We walk into The Garage during the tail end of a Buddy Holly cover a couple of songs into Crushed Out’s first set of the night. There’s an awkward ring of unoccupied space on the dance floor directly in front of the stage where I decide to plant myself.
Crushed Out are a humble blues/surf/garage rock duo from New York, and their new album, Want To Give, pays homage to the pioneers of American Delta Blues and Rock n’ Roll. Crushed Out’s old soul really shows in their musical style and vintage gear. Singer and guitar player Frank Hoier is playing a vintage Supro Dual Tone guitar through a vintage Silvertone head and 15” bass speaker––which really brings out the low end and dirty blues sound of that Supro Dual Tone. Drummer, Moselle Spiller, reminds me of a more talented and versatile Meg White, switching out different percussive instruments throughout the night and beating the shit out of her drum kit while also filling in backup vocals. Between songs, Hoier says, “Moselle is my favorite member of Crushed Out.” Hoier strums a couple chords and I instantly recognize the beginning of “Me and the Devil Blues” by Robert Johnson and I’m totally stoked, standing alone in the center of the dance floor, balancing a notepad and a very appropriate glass o’ whiskey––I am a huge Robert Johnson fan and this is the first live cover I’ve ever seen.
Hoier introduces another song off their new album, “Black & Purple,” a song written about Hoier’s mother, listening to Masters of Reality by Black Sabbath, and her brother coming in and breaking the album in half. When Hoier heard this story, he asked his mother what album it was, and she replied, “The black and purple one.” The background information Hoier gives about each song shows the respect they hold for their audience and their desire for those few hours as performer and audience sharing space together to be as intimate as possible. Before they take a short break between sets, Hoier switches to another rad, vintage guitar, an acoustic Marwin and plays “Lovers & Dollars,” an incredibly blues-heavy slide-guitar song originally released on the album Lovers & Dollars in 2008 with Hoier’s previous band, Frank Hoier and the Weber Brothers.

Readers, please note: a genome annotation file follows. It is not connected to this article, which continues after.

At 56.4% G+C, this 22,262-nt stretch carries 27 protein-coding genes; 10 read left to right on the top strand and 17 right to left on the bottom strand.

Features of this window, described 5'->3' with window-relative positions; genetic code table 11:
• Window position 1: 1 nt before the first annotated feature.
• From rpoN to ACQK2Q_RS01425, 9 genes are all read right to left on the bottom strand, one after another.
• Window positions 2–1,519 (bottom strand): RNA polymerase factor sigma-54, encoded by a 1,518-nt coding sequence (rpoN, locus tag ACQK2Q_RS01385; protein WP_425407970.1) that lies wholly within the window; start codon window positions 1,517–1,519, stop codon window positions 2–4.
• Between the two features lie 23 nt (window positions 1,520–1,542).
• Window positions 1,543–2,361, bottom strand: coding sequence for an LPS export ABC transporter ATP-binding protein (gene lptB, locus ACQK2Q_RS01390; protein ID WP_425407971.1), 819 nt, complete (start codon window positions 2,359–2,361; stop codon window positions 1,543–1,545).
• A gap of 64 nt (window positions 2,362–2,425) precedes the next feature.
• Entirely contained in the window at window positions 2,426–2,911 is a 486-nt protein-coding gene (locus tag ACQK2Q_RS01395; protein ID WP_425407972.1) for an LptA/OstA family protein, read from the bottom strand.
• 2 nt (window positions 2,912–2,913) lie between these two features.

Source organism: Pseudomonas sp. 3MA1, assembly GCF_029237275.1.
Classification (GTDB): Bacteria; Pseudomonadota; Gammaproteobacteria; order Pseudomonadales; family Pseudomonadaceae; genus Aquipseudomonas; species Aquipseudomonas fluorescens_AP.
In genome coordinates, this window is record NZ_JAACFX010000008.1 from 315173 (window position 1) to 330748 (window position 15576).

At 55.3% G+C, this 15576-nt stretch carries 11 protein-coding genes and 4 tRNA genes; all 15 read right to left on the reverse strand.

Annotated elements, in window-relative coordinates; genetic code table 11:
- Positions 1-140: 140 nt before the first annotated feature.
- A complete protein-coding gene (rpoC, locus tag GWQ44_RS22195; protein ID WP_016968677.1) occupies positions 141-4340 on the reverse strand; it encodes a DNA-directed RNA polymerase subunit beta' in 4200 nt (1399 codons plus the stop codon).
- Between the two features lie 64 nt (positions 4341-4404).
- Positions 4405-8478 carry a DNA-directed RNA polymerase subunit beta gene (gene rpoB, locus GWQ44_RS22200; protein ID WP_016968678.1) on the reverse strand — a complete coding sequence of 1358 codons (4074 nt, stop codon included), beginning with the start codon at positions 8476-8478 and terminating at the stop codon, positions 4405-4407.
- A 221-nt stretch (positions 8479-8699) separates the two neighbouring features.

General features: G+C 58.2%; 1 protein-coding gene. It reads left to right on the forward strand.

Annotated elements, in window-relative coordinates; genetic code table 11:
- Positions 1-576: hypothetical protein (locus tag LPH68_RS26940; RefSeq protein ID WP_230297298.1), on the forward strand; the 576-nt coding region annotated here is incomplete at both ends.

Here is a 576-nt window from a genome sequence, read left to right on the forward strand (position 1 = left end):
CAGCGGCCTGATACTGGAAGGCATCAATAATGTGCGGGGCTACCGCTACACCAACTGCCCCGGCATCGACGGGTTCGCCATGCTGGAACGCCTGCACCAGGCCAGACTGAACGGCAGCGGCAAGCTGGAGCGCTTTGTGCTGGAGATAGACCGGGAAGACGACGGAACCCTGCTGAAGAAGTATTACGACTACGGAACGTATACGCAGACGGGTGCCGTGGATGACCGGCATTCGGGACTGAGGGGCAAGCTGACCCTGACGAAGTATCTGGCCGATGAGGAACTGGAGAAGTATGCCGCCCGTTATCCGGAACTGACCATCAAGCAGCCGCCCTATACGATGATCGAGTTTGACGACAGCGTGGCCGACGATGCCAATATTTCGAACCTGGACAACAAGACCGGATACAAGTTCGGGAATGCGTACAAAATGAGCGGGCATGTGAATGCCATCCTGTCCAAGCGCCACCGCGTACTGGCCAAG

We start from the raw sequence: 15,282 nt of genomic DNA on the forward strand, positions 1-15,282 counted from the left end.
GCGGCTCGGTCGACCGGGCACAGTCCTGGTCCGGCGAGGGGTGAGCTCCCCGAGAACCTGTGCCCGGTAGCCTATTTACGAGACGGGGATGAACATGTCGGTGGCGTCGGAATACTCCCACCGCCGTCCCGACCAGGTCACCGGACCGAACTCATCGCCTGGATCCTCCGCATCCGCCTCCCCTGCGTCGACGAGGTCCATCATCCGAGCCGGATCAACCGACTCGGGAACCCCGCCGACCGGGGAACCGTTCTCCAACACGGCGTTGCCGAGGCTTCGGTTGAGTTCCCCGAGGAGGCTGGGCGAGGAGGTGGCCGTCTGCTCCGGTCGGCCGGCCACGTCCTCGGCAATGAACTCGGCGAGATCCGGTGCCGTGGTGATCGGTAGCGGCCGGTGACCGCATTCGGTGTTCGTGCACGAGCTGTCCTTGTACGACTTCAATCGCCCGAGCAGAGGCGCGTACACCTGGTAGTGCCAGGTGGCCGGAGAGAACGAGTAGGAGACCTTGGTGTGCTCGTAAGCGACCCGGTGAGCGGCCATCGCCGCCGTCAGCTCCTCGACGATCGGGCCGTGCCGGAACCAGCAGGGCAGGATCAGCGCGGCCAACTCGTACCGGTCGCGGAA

I approach the duo to quiz them about their ancient gear, and they give me a little background on their band––that after moving from Southern California and New Hampshire, respectively, to New York, they met each other at their apartment complex and eventually started playing music together. They are incredibly down-to-earth people to talk to and are excited and grateful to be touring and promoting, and offer me a promotional copy of their awesome new album, which I gracefully accept.
I resume my position as the platform-heel wearing, sore thumb in the middle of the dance floor as they start their second set of the night with a song off their new album, “Firelight,” a slower, sweet, surf song with a steady, driving beat. Spiller and Hoier smile at each other after a very well executed guitar solo. They then go into, “Shake Can Well,” the lyrics comprised of directions from a WD-40 can, carried by a heavy Southern rock sound reminiscent of Creedence Clearwater Revival. I order another drink from a really nice and attentive bartender, and my sister points out what has to be an unintentional William Murderface doppelgänger. At the exact moment I look over, Murderface looks at me and I laugh directly in his face. It’s an uncanny resemblance.
It’s 11:30 and it’s starting to feel like they are getting ready to wrap up their double set, but not before they play an awesome cover of “Give Me Back My Wig” by Hound Dog Taylor, Hoier supplementing bass notes to get an even grittier blues sound. Crushed Out are full of energy and conjure the spirits of some of the quintessential Blues and Rock n’ Roll musicians that have paved the way for talented musicians like themselves, and they fucking rocked The Garage. I’m afraid my ears may never stop ringing.